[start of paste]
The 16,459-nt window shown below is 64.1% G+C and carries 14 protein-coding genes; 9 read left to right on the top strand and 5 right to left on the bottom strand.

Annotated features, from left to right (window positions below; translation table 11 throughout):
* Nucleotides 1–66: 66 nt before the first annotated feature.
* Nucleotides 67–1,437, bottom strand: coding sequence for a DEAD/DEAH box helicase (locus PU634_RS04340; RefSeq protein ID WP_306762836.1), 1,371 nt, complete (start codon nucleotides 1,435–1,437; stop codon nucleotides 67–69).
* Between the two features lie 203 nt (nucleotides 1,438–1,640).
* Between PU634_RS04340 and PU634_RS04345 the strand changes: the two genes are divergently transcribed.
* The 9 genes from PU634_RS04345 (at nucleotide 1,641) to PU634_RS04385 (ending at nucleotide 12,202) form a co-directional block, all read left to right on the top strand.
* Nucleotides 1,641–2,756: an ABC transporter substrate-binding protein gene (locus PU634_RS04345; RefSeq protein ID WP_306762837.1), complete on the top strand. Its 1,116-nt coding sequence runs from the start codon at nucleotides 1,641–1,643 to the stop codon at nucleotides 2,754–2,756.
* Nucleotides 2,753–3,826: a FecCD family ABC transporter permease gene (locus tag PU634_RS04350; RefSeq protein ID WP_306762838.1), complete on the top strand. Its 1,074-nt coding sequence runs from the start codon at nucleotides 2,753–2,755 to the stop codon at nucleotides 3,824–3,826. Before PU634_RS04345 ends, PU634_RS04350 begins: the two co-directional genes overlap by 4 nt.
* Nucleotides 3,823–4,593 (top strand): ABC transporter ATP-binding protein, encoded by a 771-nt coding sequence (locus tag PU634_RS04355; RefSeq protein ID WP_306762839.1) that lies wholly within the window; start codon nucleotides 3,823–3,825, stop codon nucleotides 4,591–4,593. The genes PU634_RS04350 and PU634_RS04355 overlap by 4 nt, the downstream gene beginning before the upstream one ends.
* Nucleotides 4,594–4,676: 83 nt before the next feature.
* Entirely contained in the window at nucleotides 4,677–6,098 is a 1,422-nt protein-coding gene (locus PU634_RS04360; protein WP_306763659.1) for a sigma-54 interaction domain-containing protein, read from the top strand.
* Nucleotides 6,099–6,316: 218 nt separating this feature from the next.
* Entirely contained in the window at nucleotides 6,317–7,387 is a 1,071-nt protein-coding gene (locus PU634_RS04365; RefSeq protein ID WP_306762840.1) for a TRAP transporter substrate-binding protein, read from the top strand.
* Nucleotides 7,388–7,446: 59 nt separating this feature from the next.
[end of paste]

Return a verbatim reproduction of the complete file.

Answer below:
The 16,459-nt window shown below is 64.1% G+C and carries 14 protein-coding genes; 9 read left to right on the top strand and 5 right to left on the bottom strand.

Annotated features, from left to right (window positions below; translation table 11 throughout):
* Nucleotides 1–66: 66 nt before the first annotated feature.
* Nucleotides 67–1,437, bottom strand: coding sequence for a DEAD/DEAH box helicase (locus PU634_RS04340; RefSeq protein ID WP_306762836.1), 1,371 nt, complete (start codon nucleotides 1,435–1,437; stop codon nucleotides 67–69).
* Between the two features lie 203 nt (nucleotides 1,438–1,640).
* Between PU634_RS04340 and PU634_RS04345 the strand changes: the two genes are divergently transcribed.
* The 9 genes from PU634_RS04345 (at nucleotide 1,641) to PU634_RS04385 (ending at nucleotide 12,202) form a co-directional block, all read left to right on the top strand.
* Nucleotides 1,641–2,756: an ABC transporter substrate-binding protein gene (locus PU634_RS04345; RefSeq protein ID WP_306762837.1), complete on the top strand. Its 1,116-nt coding sequence runs from the start codon at nucleotides 1,641–1,643 to the stop codon at nucleotides 2,754–2,756.
* Nucleotides 2,753–3,826: a FecCD family ABC transporter permease gene (locus tag PU634_RS04350; RefSeq protein ID WP_306762838.1), complete on the top strand. Its 1,074-nt coding sequence runs from the start codon at nucleotides 2,753–2,755 to the stop codon at nucleotides 3,824–3,826. Before PU634_RS04345 ends, PU634_RS04350 begins: the two co-directional genes overlap by 4 nt.
* Nucleotides 3,823–4,593 (top strand): ABC transporter ATP-binding protein, encoded by a 771-nt coding sequence (locus tag PU634_RS04355; RefSeq protein ID WP_306762839.1) that lies wholly within the window; start codon nucleotides 3,823–3,825, stop codon nucleotides 4,591–4,593. The genes PU634_RS04350 and PU634_RS04355 overlap by 4 nt, the downstream gene beginning before the upstream one ends.
* Nucleotides 4,594–4,676: 83 nt before the next feature.
* Entirely contained in the window at nucleotides 4,677–6,098 is a 1,422-nt protein-coding gene (locus PU634_RS04360; protein WP_306763659.1) for a sigma-54 interaction domain-containing protein, read from the top strand.
* Nucleotides 6,099–6,316: 218 nt separating this feature from the next.
* Entirely contained in the window at nucleotides 6,317–7,387 is a 1,071-nt protein-coding gene (locus PU634_RS04365; RefSeq protein ID WP_306762840.1) for a TRAP transporter substrate-binding protein, read from the top strand.
* Nucleotides 7,388–7,446: 59 nt separating this feature from the next.